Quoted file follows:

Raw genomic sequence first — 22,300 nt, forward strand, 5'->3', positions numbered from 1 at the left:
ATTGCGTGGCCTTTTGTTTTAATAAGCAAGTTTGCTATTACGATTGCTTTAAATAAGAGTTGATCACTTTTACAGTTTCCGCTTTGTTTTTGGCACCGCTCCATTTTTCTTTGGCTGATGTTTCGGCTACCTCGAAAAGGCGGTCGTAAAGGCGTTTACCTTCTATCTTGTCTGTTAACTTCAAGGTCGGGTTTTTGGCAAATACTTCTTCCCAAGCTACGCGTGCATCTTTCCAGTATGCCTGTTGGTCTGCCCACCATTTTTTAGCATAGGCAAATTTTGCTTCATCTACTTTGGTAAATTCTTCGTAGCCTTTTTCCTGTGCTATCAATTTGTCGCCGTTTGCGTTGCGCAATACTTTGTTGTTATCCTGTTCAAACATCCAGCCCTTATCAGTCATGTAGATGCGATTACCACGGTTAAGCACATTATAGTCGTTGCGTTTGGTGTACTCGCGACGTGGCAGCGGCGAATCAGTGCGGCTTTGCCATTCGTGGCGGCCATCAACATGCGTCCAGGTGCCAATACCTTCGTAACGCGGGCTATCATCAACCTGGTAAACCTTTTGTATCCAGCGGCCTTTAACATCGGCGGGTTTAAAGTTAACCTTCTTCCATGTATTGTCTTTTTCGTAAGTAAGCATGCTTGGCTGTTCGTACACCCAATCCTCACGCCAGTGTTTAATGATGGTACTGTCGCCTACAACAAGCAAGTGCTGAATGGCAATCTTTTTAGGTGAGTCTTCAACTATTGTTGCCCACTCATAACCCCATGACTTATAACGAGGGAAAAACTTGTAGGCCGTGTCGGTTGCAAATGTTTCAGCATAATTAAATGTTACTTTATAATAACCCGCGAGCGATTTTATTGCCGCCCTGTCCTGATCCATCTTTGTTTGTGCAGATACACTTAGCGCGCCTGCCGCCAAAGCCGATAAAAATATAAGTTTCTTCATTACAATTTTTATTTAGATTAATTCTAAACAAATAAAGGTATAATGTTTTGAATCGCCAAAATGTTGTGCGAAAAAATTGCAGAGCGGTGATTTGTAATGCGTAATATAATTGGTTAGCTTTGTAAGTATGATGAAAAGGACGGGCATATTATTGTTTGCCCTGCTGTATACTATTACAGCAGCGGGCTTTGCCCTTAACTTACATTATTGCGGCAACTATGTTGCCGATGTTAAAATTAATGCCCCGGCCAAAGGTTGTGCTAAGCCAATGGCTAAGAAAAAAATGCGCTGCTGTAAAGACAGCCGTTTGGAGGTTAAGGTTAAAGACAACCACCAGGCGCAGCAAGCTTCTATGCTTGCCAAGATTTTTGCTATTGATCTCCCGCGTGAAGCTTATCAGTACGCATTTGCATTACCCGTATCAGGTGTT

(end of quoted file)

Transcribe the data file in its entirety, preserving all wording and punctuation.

Raw genomic sequence first — 22,300 nt, forward strand, 5'->3', positions numbered from 1 at the left:
ATTGCGTGGCCTTTTGTTTTAATAAGCAAGTTTGCTATTACGATTGCTTTAAATAAGAGTTGATCACTTTTACAGTTTCCGCTTTGTTTTTGGCACCGCTCCATTTTTCTTTGGCTGATGTTTCGGCTACCTCGAAAAGGCGGTCGTAAAGGCGTTTACCTTCTATCTTGTCTGTTAACTTCAAGGTCGGGTTTTTGGCAAATACTTCTTCCCAAGCTACGCGTGCATCTTTCCAGTATGCCTGTTGGTCTGCCCACCATTTTTTAGCATAGGCAAATTTTGCTTCATCTACTTTGGTAAATTCTTCGTAGCCTTTTTCCTGTGCTATCAATTTGTCGCCGTTTGCGTTGCGCAATACTTTGTTGTTATCCTGTTCAAACATCCAGCCCTTATCAGTCATGTAGATGCGATTACCACGGTTAAGCACATTATAGTCGTTGCGTTTGGTGTACTCGCGACGTGGCAGCGGCGAATCAGTGCGGCTTTGCCATTCGTGGCGGCCATCAACATGCGTCCAGGTGCCAATACCTTCGTAACGCGGGCTATCATCAACCTGGTAAACCTTTTGTATCCAGCGGCCTTTAACATCGGCGGGTTTAAAGTTAACCTTCTTCCATGTATTGTCTTTTTCGTAAGTAAGCATGCTTGGCTGTTCGTACACCCAATCCTCACGCCAGTGTTTAATGATGGTACTGTCGCCTACAACAAGCAAGTGCTGAATGGCAATCTTTTTAGGTGAGTCTTCAACTATTGTTGCCCACTCATAACCCCATGACTTATAACGAGGGAAAAACTTGTAGGCCGTGTCGGTTGCAAATGTTTCAGCATAATTAAATGTTACTTTATAATAACCCGCGAGCGATTTTATTGCCGCCCTGTCCTGATCCATCTTTGTTTGTGCAGATACACTTAGCGCGCCTGCCGCCAAAGCCGATAAAAATATAAGTTTCTTCATTACAATTTTTATTTAGATTAATTCTAAACAAATAAAGGTATAATGTTTTGAATCGCCAAAATGTTGTGCGAAAAAATTGCAGAGCGGTGATTTGTAATGCGTAATATAATTGGTTAGCTTTGTAAGTATGATGAAAAGGACGGGCATATTATTGTTTGCCCTGCTGTATACTATTACAGCAGCGGGCTTTGCCCTTAACTTACATTATTGCGGCAACTATGTTGCCGATGTTAAAATTAATGCCCCGGCCAAAGGTTGTGCTAAGCCAATGGCTAAGAAAAAAATGCGCTGCTGTAAAGACAGCCGTTTGGAGGTTAAGGTTAAAGACAACCACCAGGCGCAGCAAGCTTCTATGCTTGCCAAGATTTTTGCTATTGATCTCCCGCGTGAAGCTTATCAGTACGCATTTGCATTACCCGTATCAGGTGTT